Germany’s Bundesrat again postponed the controversial vote on caging pigs due on Friday (5 June). Animal welfare activists and the Greens are calling for stricter regulations but farmers fear high costs. EURACTIV Germany reports.
The Bundesrat cancelled its vote today on how long sows can be kept in metal cages.
At present, sows are caged for a few weeks after artificial insemination and around the time of birth, during which they can only slightly move forwards or backwards, but not sideways.
A proposal by Germany’s agriculture ministry to amend the regulation for animal welfare and livestock farming provided for reducing caging to five days around birth instead of 35 days and the stay in the mating centre is to be reduced from four weeks to eight days.
Farmers should have up to 17 years to convert their stables accordingly.
In 2015, the Higher Administrative Court of Saxony-Anhalt ruled that the current husbandry was illegal, as the pigs could not stretch their legs in the box, but the law has not yet changed.
According to the proposal, the cages are to be enlarged to measure at least 2.2 metres in length and between 65 and 85 centimetres in width.
Farmers fear costs
The changes should ensure that the chances of fertilisation are maximised and that the piglets are not trampled to death by their mothers later on. However, animal welfare activists have been calling for these so-called ‘pig boxes’ to be abolished for years.
The organisation ‘Land schafft Verbindung’ (Land connects) had organised a demonstration in front of the Bundesrat on Friday (5 June), while members of farmers associations also gathered in Berlin, warning of the considerable economic damage this could cause for German farmers.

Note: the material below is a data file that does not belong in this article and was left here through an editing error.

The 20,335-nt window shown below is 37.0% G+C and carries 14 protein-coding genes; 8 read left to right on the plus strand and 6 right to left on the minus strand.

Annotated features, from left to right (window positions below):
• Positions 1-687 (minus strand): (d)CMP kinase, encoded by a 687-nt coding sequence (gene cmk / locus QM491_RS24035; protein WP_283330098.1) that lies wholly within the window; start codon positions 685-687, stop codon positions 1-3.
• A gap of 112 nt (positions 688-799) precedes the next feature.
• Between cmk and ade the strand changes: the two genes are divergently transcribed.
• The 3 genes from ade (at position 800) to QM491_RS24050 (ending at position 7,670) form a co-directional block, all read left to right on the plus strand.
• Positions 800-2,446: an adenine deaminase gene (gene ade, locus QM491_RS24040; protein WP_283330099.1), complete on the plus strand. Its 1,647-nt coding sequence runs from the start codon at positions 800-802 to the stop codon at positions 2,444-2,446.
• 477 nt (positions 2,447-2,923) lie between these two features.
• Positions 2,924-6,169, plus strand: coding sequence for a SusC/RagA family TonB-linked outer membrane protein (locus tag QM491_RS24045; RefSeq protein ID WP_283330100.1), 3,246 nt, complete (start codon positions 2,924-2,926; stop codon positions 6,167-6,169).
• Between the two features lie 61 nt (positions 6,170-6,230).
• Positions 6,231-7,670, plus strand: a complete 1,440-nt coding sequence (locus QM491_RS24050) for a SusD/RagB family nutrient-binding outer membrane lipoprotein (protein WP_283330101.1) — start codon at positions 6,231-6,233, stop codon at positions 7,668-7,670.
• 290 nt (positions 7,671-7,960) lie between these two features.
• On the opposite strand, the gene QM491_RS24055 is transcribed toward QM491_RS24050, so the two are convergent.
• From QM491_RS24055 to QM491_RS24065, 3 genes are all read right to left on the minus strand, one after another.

Enno Garbade, chairman of the committee of sow keepers in the Lower Saxony Landvolk, was among the demonstrators. Four years ago he rebuilt the stables of his 380 pigs in the Cuxhaven district.
However, should the new proposals come into force, he would have to rebuild again and invest between €300,000 and €400,000, he told EURACTIV Germany. “In addition to the expensive conversion, I would have to reduce my herd by 100 sows. You can work out how unprofitable that is,” he added.
The country’s agriculture ministry estimates the costs for the conversion of German pig houses at around €1.1 billion, with up to €300 million coming from the economic stimulus package presented this week.
Greens want to tighten the proposal even further
“Farmers must know under what conditions they can build or keep the pig farm whole if it will no longer pay off soon. Our main problem is the political hang-up,” said Garbad.
Back in February, the vote had been taken off the Bundesrat’s agenda as the nine green-governed states wanted to tighten Klöckner’s proposal.
At the end of May, the more conservative states of North Rhine-Westphalia (CDU and FDP) and Schleswig-Holstein (CDU, Greens, FDP) then presented a compromise proposal, which would shorten the conversion period for farmers to eight years. But this proposal has not yet found a majority.
The consumer organisation Foodwatch had called on the Green federal states not to support the current proposal.
“Anyone who attaches as much importance as the Greens to the environment, people and animals cannot and must not agree to regulations that allow defenceless animals to be locked up in tight forced corsets made of iron bars for many more years,” said Matthias Wolfschmidt, veterinarian and international strategy director of Foodwatch.
More piglet imports from abroad?
The German Farmers’ Association warns that with the stricter rules, piglet breeding could migrate from Germany to its neighbouring countries, the Netherlands and Denmark.
While 2.5 million piglets were being imported from these countries into Germany in 2000, this figure has now risen to around 11 million piglets per year. In the same period, the number of sow farmers has decreased from 47,000 to almost 7,000.
“What annoys me most is that we are only shifting the problem to other EU member states. I find this hypocritical,” said Garbade
Caging is not regulated uniformly in the EU.
In Denmark, the Netherlands and Austria there are legal regulations which limit caging in breeding centres to just a few days. However, in Sweden, this form of livestock farming has been completely banned since 1988, and in the UK since 1991.
Germany is the EU’s largest pork meat producer producing just under a quarter of the bloc’s meat, followed by Spain, France and Poland.
If an agreement is reached in time, a vote on caging will be held in the Bundesrat on 26 June.
[Edited by Benjamin Fox]